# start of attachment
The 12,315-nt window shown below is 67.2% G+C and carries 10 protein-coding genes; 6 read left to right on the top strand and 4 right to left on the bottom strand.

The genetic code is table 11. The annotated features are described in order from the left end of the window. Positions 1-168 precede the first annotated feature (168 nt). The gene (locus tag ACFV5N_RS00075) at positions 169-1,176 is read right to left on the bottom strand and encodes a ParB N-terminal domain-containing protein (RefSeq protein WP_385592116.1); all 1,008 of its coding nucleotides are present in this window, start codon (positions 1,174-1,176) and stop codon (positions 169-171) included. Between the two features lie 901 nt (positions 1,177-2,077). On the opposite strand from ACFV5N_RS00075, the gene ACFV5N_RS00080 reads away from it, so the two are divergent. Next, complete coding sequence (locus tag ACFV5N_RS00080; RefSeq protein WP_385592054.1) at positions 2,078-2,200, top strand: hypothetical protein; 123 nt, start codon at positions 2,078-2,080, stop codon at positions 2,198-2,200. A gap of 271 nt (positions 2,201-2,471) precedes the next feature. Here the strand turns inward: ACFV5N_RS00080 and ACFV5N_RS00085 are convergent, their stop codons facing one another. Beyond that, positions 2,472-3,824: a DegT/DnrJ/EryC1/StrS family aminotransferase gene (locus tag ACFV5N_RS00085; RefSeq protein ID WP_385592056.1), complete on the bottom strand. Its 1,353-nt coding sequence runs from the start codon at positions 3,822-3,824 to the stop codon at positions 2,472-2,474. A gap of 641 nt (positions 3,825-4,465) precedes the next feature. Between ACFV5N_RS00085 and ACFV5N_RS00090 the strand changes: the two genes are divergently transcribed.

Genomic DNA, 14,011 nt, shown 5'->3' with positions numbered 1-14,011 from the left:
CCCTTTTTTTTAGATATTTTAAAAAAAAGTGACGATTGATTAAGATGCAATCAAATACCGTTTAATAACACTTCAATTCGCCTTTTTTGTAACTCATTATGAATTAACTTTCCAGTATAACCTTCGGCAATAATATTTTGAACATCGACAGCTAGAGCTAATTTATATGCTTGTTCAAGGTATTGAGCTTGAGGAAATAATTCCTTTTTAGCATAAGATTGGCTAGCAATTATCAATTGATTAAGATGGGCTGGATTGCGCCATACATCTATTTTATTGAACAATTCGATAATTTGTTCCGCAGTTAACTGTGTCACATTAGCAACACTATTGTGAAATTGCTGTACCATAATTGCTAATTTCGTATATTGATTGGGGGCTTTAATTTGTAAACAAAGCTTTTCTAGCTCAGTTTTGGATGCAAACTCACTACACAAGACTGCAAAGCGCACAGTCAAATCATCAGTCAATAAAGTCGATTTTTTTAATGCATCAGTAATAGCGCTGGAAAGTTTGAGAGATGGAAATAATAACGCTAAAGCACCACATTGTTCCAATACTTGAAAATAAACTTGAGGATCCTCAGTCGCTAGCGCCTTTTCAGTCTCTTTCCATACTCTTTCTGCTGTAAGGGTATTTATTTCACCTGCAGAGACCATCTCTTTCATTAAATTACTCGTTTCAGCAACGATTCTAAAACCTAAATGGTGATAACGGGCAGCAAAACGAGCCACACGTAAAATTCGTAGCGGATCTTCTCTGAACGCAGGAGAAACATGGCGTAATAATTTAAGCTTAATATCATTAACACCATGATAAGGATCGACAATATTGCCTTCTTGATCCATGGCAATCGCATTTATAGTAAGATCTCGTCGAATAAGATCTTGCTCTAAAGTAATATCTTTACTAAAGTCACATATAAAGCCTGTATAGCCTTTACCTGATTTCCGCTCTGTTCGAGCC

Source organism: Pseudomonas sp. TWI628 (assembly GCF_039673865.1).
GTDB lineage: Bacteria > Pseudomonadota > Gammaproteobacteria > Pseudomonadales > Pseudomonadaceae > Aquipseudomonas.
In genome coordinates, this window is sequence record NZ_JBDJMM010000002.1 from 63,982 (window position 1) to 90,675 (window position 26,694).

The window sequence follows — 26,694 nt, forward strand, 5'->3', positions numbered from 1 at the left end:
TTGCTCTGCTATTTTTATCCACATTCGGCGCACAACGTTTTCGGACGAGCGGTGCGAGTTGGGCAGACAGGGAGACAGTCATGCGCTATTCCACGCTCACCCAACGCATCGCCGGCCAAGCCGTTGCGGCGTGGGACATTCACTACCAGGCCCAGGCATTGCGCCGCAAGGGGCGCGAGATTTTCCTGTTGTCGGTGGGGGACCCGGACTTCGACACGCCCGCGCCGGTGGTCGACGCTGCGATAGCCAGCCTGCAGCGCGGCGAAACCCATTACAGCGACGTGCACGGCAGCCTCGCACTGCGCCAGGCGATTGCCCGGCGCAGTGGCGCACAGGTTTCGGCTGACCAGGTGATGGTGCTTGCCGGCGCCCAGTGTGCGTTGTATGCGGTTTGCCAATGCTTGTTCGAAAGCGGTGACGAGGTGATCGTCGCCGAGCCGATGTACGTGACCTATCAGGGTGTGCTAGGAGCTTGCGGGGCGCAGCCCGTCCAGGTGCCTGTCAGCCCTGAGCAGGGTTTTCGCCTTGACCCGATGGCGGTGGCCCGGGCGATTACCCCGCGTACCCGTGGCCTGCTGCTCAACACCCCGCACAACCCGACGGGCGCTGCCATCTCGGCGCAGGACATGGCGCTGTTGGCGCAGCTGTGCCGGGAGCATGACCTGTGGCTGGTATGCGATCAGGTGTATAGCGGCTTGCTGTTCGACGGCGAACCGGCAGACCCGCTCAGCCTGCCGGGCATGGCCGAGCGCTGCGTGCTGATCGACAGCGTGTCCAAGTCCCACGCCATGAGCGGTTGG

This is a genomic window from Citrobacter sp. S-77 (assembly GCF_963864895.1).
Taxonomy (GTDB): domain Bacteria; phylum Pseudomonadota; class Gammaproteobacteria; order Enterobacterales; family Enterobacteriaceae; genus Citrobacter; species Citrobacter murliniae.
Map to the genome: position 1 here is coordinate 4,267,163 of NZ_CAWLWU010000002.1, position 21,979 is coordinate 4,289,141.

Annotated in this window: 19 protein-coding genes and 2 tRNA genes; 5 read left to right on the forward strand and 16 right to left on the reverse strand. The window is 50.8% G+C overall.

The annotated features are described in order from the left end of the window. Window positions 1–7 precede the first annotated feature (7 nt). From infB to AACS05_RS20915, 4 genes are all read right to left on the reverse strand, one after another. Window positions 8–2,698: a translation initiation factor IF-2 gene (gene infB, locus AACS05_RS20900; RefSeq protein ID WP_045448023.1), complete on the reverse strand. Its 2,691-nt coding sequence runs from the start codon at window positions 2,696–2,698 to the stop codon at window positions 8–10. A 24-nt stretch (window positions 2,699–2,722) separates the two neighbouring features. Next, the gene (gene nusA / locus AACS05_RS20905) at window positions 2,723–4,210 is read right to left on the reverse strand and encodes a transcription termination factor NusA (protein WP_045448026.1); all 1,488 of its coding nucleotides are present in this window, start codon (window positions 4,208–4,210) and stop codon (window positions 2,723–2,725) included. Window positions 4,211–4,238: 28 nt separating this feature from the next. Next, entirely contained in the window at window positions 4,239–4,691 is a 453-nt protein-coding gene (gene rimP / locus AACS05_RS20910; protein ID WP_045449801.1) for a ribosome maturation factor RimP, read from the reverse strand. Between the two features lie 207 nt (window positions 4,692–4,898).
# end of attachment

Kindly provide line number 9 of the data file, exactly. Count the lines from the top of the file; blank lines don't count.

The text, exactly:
TTGCTCTGCTATTTTTATCCACATTCGGCGCACAACGTTTTCGGACGAGCGGTGCGAGTTGGGCAGACAGGGAGACAGTCATGCGCTATTCCACGCTCACCCAACGCATCGCCGGCCAAGCCGTTGCGGCGTGGGACATTCACTACCAGGCCCAGGCATTGCGCCGCAAGGGGCGCGAGATTTTCCTGTTGTCGGTGGGGGACCCGGACTTCGACACGCCCGCGCCGGTGGTCGACGCTGCGATAGCCAGCCTGCAGCGCGGCGAAACCCATTACAGCGACGTGCACGGCAGCCTCGCACTGCGCCAGGCGATTGCCCGGCGCAGTGGCGCACAGGTTTCGGCTGACCAGGTGATGGTGCTTGCCGGCGCCCAGTGTGCGTTGTATGCGGTTTGCCAATGCTTGTTCGAAAGCGGTGACGAGGTGATCGTCGCCGAGCCGATGTACGTGACCTATCAGGGTGTGCTAGGAGCTTGCGGGGCGCAGCCCGTCCAGGTGCCTGTCAGCCCTGAGCAGGGTTTTCGCCTTGACCCGATGGCGGTGGCCCGGGCGATTACCCCGCGTACCCGTGGCCTGCTGCTCAACACCCCGCACAACCCGACGGGCGCTGCCATCTCGGCGCAGGACATGGCGCTGTTGGCGCAGCTGTGCCGGGAGCATGACCTGTGGCTGGTATGCGATCAGGTGTATAGCGGCTTGCTGTTCGACGGCGAACCGGCAGACCCGCTCAGCCTGCCGGGCATGGCCGAGCGCTGCGTGCTGATCGACAGCGTGTCCAAGTCCCACGCCATGAGCGGTTGG